Visit Faces of a Queen

Picnic under trees that once sheltered monarchs

Greenwich Park is known for its magnificent chestnut and oak trees, some of which are more than 400 years old and likely to have provided shelter to Tudor monarchs who used the park as a leisure and hunting ground.

Legend has it that a young Elizabeth I picnicked near one particular tree, whose trunk now lies on its side. A sign beside it reads: ‘This ancient tree known as Queen Elizabeth’s Oak is thought to have been planted in the 12th Century… It has traditions linking it with Queen Elizabeth I, King Henry VIII and his Queen Anne Boleyn.’

Discover more about Queen Elizabeth's Oak

Admire the Armada Portrait of Queen Elizabeth I

Armada Portrait of Queen Elizabeth I

Even after Faces of a Queen closes, the iconic Armada Portrait of Queen Elizabeth I will remain in Greenwich.

The portrait has had a graceful new home since autumn 2016 – fittingly, the Queen’s House, not far from where the Tudor Queen was born. Elizabeth I was one of England's most famous queens, reigning for over 40 years from 1558 to 1603. The painting commemorates one of the key moments of her reign: the failed invasion of England by the Spanish Armada in summer 1588.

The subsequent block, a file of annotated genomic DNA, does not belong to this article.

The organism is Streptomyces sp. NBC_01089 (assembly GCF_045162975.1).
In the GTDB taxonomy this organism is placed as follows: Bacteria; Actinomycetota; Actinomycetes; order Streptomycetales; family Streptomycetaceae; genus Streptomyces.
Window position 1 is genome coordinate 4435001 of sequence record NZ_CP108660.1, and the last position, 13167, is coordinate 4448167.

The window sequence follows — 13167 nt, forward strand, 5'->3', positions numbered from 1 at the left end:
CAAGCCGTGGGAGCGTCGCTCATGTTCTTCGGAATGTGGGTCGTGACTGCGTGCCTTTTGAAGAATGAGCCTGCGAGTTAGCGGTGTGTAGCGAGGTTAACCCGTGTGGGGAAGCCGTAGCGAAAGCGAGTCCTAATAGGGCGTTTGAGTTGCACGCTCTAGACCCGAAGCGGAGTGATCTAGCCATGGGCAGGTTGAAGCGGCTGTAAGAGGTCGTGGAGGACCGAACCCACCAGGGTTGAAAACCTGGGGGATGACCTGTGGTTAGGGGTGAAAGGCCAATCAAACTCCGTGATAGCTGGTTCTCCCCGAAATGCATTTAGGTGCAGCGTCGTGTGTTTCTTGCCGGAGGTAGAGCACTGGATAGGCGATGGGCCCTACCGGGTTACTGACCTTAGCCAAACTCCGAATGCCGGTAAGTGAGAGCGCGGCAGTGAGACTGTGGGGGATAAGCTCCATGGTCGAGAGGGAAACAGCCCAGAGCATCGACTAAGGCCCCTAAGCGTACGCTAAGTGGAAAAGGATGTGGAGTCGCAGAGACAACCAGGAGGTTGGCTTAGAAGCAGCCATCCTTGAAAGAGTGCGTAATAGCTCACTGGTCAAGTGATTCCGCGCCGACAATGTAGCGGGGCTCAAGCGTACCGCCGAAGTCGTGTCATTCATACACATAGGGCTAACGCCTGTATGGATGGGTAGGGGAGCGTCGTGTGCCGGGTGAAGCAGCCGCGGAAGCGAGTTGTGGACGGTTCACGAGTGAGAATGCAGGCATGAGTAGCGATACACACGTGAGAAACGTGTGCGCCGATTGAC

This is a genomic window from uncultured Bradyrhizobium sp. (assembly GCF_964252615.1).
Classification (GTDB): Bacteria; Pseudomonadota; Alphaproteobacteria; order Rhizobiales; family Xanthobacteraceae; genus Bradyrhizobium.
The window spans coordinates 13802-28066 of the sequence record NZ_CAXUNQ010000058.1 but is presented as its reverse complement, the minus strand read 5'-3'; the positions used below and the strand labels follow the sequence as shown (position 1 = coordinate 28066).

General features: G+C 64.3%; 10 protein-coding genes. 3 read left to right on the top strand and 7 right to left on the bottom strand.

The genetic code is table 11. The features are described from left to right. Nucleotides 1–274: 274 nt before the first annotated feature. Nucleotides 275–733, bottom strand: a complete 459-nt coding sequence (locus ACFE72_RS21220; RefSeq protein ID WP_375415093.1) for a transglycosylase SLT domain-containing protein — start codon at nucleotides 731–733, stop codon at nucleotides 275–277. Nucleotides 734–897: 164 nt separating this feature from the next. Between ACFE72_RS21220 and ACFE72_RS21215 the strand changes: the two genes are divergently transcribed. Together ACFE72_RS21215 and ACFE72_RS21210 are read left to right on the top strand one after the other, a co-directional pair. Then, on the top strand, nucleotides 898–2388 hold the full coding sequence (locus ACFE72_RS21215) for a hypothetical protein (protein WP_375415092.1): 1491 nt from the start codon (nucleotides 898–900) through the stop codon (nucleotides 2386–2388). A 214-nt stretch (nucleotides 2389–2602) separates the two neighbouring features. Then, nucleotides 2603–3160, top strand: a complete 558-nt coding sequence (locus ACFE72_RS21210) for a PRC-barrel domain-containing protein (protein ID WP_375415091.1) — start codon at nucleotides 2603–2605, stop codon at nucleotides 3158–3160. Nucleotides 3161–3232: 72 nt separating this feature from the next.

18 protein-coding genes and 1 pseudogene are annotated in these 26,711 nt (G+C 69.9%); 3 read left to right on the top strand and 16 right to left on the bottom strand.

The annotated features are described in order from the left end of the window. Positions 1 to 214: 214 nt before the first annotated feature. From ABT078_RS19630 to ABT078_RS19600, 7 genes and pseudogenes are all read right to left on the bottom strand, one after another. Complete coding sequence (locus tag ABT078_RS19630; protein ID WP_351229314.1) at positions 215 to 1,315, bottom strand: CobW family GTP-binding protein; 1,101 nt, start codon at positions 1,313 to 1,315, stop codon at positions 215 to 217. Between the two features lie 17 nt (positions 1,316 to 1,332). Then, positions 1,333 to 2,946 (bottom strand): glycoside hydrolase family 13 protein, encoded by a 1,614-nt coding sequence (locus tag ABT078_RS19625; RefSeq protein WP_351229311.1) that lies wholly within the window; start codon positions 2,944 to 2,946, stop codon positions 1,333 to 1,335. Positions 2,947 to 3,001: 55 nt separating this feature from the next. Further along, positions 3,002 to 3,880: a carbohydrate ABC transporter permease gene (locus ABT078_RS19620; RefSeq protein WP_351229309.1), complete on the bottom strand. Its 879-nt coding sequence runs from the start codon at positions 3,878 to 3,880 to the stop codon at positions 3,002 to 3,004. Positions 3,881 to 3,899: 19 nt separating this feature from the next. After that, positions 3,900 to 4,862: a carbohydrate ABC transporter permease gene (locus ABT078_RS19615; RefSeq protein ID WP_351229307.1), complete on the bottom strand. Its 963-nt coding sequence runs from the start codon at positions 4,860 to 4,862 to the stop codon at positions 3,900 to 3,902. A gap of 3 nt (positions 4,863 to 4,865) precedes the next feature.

Following a successful fundraising campaign with the Art Fund, the painting was saved for the nation in 2016, and is now on permanent public display in the Queen's Presence Chamber of the Inigo Jones-designed building – a royal palace from 1616 to 1805.

See the Armada Portrait

See deer with royal pedigree

Deer in Greenwich Park. Image: The Royal Parks. All rights reserved.
Deer in Greenwich Park. Image: The Royal Parks. All rights reserved.

Did you know that Greenwich Park is home to a herd of Red and Fallow deer? Red deer are indigenous to Britain and are the country’s largest land mammals. Fallow deer were introduced by the Normans and are now the most widespread species of deer in Britain.